Endpoint Advanced Protection Buyer’s Guide: Preventing the Attacks, Part 1By Mike Rothman
We discussed specific attacks in our last post, so it’s time to examine approaches which can prevent them. But first let’s look at the general life cycle of an attack.
As we dig into how to actually prevent the attacks described in the last post, the key principle is to avoid single points of failure, and then to ensure you have resilience so you can respond and restore normal operations as quickly as possible. You want multiple opportunities to block any attack. The most effective way to plan this out is to think about the attack on a timeline. We want an opportunity to prevent damage before execution, as early as possible during execution, and again in the worst case after execution.
The earlier you can prevent an attack, the better, of course. In a perfect world you stop every attack before it gets anywhere. But, as we all discover seemingly every day, we don’t always get a chance to stop an attack before it starts. Even so, we still need to minimize damage, prevent data loss, and eliminate any attacker beachheads before they can move deeper into our systems. We focus on making sure you have numerous opportunities to determine whether code on a device is acting maliciously, and then block it.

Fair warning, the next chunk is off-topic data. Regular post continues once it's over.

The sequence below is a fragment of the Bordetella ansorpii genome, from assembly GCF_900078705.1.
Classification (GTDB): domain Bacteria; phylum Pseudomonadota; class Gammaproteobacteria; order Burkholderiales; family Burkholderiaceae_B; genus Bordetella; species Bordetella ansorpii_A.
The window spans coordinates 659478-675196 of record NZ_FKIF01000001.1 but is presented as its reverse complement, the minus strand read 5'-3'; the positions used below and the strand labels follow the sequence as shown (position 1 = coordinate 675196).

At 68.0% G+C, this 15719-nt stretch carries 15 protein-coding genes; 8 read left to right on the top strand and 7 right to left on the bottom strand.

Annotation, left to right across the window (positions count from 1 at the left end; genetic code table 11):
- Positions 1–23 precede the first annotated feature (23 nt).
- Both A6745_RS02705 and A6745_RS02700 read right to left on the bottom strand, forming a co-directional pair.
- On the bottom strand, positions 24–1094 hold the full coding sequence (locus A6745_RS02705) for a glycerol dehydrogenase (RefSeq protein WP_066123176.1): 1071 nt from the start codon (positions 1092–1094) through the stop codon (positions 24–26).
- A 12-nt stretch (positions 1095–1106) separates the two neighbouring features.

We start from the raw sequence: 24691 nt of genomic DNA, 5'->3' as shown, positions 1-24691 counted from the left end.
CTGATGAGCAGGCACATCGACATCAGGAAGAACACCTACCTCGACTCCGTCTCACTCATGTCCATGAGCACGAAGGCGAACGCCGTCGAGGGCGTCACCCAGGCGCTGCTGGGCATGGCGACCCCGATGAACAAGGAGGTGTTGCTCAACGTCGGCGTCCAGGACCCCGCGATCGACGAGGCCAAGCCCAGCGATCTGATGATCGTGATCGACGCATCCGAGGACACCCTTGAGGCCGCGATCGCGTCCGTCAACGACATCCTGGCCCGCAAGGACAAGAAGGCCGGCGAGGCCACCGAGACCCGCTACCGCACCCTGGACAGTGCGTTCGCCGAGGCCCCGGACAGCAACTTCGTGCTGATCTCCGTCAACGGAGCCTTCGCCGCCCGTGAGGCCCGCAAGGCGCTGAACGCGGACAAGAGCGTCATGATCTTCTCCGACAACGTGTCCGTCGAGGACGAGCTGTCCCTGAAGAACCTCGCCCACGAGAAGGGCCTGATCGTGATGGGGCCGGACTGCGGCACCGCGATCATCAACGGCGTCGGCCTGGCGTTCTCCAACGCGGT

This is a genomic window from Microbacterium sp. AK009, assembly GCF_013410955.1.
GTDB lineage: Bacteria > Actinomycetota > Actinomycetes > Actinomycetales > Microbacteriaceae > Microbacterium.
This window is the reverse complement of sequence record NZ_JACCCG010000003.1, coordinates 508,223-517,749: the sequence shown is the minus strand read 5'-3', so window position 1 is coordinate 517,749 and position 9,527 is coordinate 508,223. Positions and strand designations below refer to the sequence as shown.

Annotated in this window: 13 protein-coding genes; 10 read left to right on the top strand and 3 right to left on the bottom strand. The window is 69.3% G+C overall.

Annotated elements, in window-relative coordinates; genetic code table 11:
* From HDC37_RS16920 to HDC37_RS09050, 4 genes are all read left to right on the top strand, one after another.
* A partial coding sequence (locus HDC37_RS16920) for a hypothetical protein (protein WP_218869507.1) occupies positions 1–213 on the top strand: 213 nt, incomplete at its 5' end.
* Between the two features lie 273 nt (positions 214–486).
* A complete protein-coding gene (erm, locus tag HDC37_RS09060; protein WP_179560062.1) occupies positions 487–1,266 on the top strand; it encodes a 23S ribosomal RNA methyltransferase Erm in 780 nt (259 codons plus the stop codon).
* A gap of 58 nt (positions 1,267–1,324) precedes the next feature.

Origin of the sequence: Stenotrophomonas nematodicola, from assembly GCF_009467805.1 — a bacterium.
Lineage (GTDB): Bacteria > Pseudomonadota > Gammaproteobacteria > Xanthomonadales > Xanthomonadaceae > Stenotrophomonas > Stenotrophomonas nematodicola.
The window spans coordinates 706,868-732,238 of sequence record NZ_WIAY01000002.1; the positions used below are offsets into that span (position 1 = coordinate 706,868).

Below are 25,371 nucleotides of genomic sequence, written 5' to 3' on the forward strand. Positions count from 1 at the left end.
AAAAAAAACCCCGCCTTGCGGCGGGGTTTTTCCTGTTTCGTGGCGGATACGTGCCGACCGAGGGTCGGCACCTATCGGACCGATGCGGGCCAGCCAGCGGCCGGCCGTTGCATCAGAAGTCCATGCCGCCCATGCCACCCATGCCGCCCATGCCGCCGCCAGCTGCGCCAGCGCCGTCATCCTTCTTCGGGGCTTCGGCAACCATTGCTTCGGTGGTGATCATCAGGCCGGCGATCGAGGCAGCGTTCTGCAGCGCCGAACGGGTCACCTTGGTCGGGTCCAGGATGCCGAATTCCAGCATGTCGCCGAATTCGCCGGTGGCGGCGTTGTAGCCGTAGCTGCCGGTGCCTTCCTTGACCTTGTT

This timeline approach helps us provide failsafes and defense in depth, acknowledging that malware is very sophisticated and combines multiple attack types, which can change depending on the defenses in place on an endpoint. Let’s work through the techniques you can use to prevent attacks at every stage.
We will describe each technique, and then go enumerate its pros and cons.
The best time to prevent an attack is before it starts, and there are multiple ways to evaluate code about to run on a device to determine whether it’s malicious.